22 “You that are Israelites,a]”>[a] listen to what I have to say: Jesus of Nazareth,b]”>[b] a man attested to you by God with deeds of power, wonders, and signs that God did through him among you, as you yourselves know— 23 this man, handed over to you according to the definite plan and foreknowledge of God, you crucified and killed by the hands of those outside the law. 24 But God raised him up, having freed him from death,c]”>[c] because it was impossible for him to be held in its power. 25 For David says concerning him,

‘I saw the Lord always before me,
    for he is at my right hand so that I will not be shaken;
26 therefore my heart was glad, and my tongue rejoiced;
    moreover my flesh will live in hope.
27 For you will not abandon my soul to Hades,
    or let your Holy One experience corruption.
28 You have made known to me the ways of life;
    you will make me full of gladness with your presence.’

29 “Fellow Israelites,d]”>[d] I may say to you confidently of our ancestor David that he both died and was buried, and his tomb is with us to this day. 30 Since he was a prophet, he knew that God had sworn with an oath to him that he would put one of his descendants on his throne. 31 Foreseeing this, Davide]”>[e] spoke of the resurrection of the Messiah,f]”>[f] saying,

‘He was not abandoned to Hades,
    nor did his flesh experience corruption.’

32 This Jesus God raised up, and of that all of us are witnesses. 33 Being therefore exalted atg]”>[g] the right hand of God, and having received from the Father the promise of the Holy Spirit, he has poured out this that you both see and hear. 34 For David did not ascend into the heavens, but he himself says,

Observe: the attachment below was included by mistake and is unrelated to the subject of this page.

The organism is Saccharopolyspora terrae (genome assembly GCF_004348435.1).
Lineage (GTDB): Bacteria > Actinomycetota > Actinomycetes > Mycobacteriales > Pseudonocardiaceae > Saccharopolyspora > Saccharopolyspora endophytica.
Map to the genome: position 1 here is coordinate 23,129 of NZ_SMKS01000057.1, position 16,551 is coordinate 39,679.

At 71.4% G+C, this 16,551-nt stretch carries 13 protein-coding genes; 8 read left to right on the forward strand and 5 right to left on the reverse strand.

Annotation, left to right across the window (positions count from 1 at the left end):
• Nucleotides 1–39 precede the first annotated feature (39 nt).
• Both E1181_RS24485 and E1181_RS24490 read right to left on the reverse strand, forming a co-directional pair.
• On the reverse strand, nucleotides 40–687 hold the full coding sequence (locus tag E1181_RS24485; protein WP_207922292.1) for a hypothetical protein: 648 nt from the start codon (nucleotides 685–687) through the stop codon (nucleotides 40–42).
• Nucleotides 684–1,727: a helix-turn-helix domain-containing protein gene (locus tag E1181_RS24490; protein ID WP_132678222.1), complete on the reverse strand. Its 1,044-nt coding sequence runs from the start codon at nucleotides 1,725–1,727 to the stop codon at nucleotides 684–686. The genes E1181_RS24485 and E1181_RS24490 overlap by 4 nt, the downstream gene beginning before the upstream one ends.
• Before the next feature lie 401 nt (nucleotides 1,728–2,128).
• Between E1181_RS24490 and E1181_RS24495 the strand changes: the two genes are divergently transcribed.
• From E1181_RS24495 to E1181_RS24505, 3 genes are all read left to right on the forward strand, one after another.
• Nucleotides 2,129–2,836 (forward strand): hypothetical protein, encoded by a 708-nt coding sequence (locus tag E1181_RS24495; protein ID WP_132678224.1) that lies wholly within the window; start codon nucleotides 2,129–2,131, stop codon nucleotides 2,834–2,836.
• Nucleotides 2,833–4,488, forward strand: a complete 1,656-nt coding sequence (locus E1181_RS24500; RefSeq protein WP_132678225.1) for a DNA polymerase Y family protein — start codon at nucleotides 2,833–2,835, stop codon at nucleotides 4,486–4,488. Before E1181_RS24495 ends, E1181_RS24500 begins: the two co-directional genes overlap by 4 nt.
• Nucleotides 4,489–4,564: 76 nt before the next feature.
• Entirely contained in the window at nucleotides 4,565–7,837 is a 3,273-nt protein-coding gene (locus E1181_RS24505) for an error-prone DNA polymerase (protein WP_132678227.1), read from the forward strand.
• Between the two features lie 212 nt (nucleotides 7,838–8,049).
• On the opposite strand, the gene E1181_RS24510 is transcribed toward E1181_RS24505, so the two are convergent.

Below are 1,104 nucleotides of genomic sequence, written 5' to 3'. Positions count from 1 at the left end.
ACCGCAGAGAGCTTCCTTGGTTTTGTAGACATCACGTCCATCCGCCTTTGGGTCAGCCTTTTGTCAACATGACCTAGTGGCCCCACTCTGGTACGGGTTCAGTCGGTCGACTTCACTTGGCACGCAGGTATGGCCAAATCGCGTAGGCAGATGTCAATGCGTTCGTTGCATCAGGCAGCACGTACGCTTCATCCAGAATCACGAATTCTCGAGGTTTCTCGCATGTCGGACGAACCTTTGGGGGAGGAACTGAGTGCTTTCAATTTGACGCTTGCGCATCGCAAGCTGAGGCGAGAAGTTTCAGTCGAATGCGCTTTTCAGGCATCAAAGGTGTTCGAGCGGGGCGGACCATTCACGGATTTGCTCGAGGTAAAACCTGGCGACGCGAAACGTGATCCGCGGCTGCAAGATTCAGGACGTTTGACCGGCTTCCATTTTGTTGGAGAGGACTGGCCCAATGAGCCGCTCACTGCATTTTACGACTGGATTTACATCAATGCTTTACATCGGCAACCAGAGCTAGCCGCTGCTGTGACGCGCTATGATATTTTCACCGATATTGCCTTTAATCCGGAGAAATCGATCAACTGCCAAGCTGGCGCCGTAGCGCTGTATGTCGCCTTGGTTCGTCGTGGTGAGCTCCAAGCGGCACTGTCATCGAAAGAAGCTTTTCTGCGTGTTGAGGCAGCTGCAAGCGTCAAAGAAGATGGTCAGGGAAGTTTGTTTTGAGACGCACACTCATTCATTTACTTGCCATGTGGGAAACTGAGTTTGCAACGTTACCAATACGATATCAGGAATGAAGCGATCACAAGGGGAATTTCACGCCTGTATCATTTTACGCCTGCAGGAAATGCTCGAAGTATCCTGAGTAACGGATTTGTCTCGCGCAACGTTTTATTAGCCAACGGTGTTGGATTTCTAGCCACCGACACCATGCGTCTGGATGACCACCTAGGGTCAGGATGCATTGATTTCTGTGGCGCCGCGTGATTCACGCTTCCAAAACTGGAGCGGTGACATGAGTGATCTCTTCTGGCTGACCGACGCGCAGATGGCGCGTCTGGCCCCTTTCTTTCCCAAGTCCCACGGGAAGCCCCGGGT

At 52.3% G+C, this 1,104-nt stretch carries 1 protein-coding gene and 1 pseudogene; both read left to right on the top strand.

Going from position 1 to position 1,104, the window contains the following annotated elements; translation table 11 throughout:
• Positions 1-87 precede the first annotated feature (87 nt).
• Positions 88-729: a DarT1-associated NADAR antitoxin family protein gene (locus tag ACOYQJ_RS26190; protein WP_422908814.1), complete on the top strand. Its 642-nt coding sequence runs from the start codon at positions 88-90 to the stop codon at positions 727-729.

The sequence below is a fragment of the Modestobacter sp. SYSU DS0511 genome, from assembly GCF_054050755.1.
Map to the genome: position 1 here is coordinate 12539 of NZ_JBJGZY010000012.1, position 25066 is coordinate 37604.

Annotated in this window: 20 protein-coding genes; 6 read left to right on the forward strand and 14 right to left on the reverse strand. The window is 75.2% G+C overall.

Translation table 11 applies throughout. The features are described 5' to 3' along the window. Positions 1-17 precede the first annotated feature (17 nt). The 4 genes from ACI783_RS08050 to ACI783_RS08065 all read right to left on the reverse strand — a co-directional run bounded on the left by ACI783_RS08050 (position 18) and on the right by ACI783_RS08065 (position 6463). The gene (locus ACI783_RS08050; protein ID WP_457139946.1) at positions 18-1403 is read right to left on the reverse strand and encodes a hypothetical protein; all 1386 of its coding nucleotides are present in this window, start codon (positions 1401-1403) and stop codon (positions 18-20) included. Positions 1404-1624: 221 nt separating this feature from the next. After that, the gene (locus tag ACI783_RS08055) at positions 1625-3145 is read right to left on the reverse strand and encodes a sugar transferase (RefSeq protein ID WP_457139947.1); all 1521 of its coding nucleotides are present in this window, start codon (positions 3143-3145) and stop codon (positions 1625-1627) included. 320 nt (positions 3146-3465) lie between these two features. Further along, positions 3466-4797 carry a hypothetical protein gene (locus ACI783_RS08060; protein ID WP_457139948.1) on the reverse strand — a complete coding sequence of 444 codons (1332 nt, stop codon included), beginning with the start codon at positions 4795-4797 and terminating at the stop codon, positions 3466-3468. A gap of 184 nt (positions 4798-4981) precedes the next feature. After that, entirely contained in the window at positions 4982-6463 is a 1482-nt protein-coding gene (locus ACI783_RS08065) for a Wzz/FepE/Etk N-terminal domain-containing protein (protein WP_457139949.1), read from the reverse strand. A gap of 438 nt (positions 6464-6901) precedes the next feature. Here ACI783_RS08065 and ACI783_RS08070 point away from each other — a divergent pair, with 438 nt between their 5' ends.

‘The Lord said to my Lord,
“Sit at my right hand,
35     until I make your enemies your footstool.”’

36 Therefore let the entire house of Israel know with certainty that God has made him both Lord and Messiah,h]”>[h] this Jesus whom you crucified.”

Stand Alone Sermon by Julie Love of UMCH

June 14, 2020

What Now? (Responding to the Spirit)

June 21, 2020

Theme: Today’s passage features two essentials of Christianity: repentance and social responsibility. Repentance is the prerequisite for personal salvation: remorse over sin and sincere faith toward Jesus Christ. Social responsibility demonstrates our compassionate love for God (and creation) and neighbors. A prickly tension sometimes arises over the latter.

The culture surrounding the early church was communal, ours is not. The American rugged individual persona, endemic in our culture, may hinder our ability to remember the communal benevolence practiced by the early Christian church.

Could it be that the purpose of repentance is to redirect our view from self-centered navel-gazing to compassionate consideration of others? Take time to explore the implications of repentance and social responsibility for both the first-century and twenty-first-century church.

Scripture: Acts 2:37-47 – 37 Now when they heard this, they were cut to the heart and said to Peter and to the other apostles, “Brothers,a]”>[a] what should we do?” 38 Peter said to them, “Repent, and be baptized every one of you in the name of Jesus Christ so that your sins may be forgiven; and you will receive the gift of the Holy Spirit. 39 For the promise is for you, for your children, and for all who are far away, everyone whom the Lord our God calls to him.” 40 And he testified with many other arguments and exhorted them, saying, “Save yourselves from this corrupt generation.” 41 So those who welcomed his message were baptized, and that day about three thousand persons were added. 42 They devoted themselves to the apostles’ teaching and fellowship, to the breaking of bread and the prayers.